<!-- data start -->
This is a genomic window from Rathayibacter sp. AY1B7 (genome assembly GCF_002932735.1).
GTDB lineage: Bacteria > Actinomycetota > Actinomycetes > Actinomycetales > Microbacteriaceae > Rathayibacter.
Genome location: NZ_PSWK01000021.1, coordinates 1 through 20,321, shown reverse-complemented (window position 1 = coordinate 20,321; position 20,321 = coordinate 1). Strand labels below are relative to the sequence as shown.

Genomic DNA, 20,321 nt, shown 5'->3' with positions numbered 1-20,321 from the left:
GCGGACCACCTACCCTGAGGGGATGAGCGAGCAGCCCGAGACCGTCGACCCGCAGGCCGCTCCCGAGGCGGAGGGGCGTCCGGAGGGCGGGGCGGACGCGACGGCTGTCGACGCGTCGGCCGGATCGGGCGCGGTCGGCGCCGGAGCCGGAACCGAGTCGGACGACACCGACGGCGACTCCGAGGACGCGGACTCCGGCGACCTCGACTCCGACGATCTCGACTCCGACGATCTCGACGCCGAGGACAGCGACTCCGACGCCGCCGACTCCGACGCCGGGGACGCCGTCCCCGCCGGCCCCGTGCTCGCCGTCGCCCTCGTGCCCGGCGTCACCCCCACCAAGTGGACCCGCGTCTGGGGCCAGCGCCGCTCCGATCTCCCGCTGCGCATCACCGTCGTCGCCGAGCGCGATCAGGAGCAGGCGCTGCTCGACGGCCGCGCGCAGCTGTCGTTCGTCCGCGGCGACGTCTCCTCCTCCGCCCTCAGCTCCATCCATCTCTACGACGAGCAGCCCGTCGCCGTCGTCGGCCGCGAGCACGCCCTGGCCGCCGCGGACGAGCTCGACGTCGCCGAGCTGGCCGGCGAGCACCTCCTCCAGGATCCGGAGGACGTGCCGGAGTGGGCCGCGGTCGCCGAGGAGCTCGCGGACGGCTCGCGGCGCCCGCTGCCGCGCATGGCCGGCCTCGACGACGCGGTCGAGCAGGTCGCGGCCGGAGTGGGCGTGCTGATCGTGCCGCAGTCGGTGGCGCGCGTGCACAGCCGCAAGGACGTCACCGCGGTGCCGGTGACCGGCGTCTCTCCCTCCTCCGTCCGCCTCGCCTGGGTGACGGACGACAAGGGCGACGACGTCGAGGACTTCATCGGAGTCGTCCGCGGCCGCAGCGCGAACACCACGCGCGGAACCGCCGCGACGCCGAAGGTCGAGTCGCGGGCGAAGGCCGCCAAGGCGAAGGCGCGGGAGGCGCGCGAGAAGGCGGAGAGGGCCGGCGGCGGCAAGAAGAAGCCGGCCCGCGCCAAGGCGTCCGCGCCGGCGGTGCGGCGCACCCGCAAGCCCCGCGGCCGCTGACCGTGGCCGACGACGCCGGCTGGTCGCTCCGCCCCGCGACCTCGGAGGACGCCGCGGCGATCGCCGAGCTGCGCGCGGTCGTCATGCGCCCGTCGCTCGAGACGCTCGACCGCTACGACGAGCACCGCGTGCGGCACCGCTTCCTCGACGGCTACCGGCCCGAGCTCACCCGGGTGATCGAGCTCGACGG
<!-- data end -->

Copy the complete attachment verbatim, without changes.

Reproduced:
This is a genomic window from Rathayibacter sp. AY1B7 (genome assembly GCF_002932735.1).
GTDB lineage: Bacteria > Actinomycetota > Actinomycetes > Actinomycetales > Microbacteriaceae > Rathayibacter.
Genome location: NZ_PSWK01000021.1, coordinates 1 through 20,321, shown reverse-complemented (window position 1 = coordinate 20,321; position 20,321 = coordinate 1). Strand labels below are relative to the sequence as shown.

Genomic DNA, 20,321 nt, shown 5'->3' with positions numbered 1-20,321 from the left:
GCGGACCACCTACCCTGAGGGGATGAGCGAGCAGCCCGAGACCGTCGACCCGCAGGCCGCTCCCGAGGCGGAGGGGCGTCCGGAGGGCGGGGCGGACGCGACGGCTGTCGACGCGTCGGCCGGATCGGGCGCGGTCGGCGCCGGAGCCGGAACCGAGTCGGACGACACCGACGGCGACTCCGAGGACGCGGACTCCGGCGACCTCGACTCCGACGATCTCGACTCCGACGATCTCGACGCCGAGGACAGCGACTCCGACGCCGCCGACTCCGACGCCGGGGACGCCGTCCCCGCCGGCCCCGTGCTCGCCGTCGCCCTCGTGCCCGGCGTCACCCCCACCAAGTGGACCCGCGTCTGGGGCCAGCGCCGCTCCGATCTCCCGCTGCGCATCACCGTCGTCGCCGAGCGCGATCAGGAGCAGGCGCTGCTCGACGGCCGCGCGCAGCTGTCGTTCGTCCGCGGCGACGTCTCCTCCTCCGCCCTCAGCTCCATCCATCTCTACGACGAGCAGCCCGTCGCCGTCGTCGGCCGCGAGCACGCCCTGGCCGCCGCGGACGAGCTCGACGTCGCCGAGCTGGCCGGCGAGCACCTCCTCCAGGATCCGGAGGACGTGCCGGAGTGGGCCGCGGTCGCCGAGGAGCTCGCGGACGGCTCGCGGCGCCCGCTGCCGCGCATGGCCGGCCTCGACGACGCGGTCGAGCAGGTCGCGGCCGGAGTGGGCGTGCTGATCGTGCCGCAGTCGGTGGCGCGCGTGCACAGCCGCAAGGACGTCACCGCGGTGCCGGTGACCGGCGTCTCTCCCTCCTCCGTCCGCCTCGCCTGGGTGACGGACGACAAGGGCGACGACGTCGAGGACTTCATCGGAGTCGTCCGCGGCCGCAGCGCGAACACCACGCGCGGAACCGCCGCGACGCCGAAGGTCGAGTCGCGGGCGAAGGCCGCCAAGGCGAAGGCGCGGGAGGCGCGCGAGAAGGCGGAGAGGGCCGGCGGCGGCAAGAAGAAGCCGGCCCGCGCCAAGGCGTCCGCGCCGGCGGTGCGGCGCACCCGCAAGCCCCGCGGCCGCTGACCGTGGCCGACGACGCCGGCTGGTCGCTCCGCCCCGCGACCTCGGAGGACGCCGCGGCGATCGCCGAGCTGCGCGCGGTCGTCATGCGCCCGTCGCTCGAGACGCTCGACCGCTACGACGAGCACCGCGTGCGGCACCGCTTCCTCGACGGCTACCGGCCCGAGCTCACCCGGGTGATCGAGCTCGACGG